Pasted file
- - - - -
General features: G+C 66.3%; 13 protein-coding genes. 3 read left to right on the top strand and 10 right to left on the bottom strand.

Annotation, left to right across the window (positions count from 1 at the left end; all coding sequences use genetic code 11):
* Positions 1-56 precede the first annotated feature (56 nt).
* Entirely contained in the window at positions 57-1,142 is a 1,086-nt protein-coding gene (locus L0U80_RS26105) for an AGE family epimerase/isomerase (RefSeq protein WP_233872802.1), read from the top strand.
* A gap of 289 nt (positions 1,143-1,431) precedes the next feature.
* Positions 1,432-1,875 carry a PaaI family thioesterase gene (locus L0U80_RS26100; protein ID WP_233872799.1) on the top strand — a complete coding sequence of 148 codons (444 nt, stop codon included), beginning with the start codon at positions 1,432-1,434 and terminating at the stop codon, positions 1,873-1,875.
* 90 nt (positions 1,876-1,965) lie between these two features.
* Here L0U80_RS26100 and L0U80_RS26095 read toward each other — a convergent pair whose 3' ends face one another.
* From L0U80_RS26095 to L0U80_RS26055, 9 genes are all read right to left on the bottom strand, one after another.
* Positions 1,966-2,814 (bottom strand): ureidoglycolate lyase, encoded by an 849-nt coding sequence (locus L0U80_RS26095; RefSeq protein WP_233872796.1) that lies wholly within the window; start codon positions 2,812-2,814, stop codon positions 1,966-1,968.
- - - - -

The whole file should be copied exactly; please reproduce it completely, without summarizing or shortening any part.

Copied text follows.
General features: G+C 66.3%; 13 protein-coding genes. 3 read left to right on the top strand and 10 right to left on the bottom strand.

Annotation, left to right across the window (positions count from 1 at the left end; all coding sequences use genetic code 11):
* Positions 1-56 precede the first annotated feature (56 nt).
* Entirely contained in the window at positions 57-1,142 is a 1,086-nt protein-coding gene (locus L0U80_RS26105) for an AGE family epimerase/isomerase (RefSeq protein WP_233872802.1), read from the top strand.
* A gap of 289 nt (positions 1,143-1,431) precedes the next feature.
* Positions 1,432-1,875 carry a PaaI family thioesterase gene (locus L0U80_RS26100; protein ID WP_233872799.1) on the top strand — a complete coding sequence of 148 codons (444 nt, stop codon included), beginning with the start codon at positions 1,432-1,434 and terminating at the stop codon, positions 1,873-1,875.
* 90 nt (positions 1,876-1,965) lie between these two features.
* Here L0U80_RS26100 and L0U80_RS26095 read toward each other — a convergent pair whose 3' ends face one another.
* From L0U80_RS26095 to L0U80_RS26055, 9 genes are all read right to left on the bottom strand, one after another.
* Positions 1,966-2,814 (bottom strand): ureidoglycolate lyase, encoded by an 849-nt coding sequence (locus L0U80_RS26095; RefSeq protein WP_233872796.1) that lies wholly within the window; start codon positions 2,812-2,814, stop codon positions 1,966-1,968.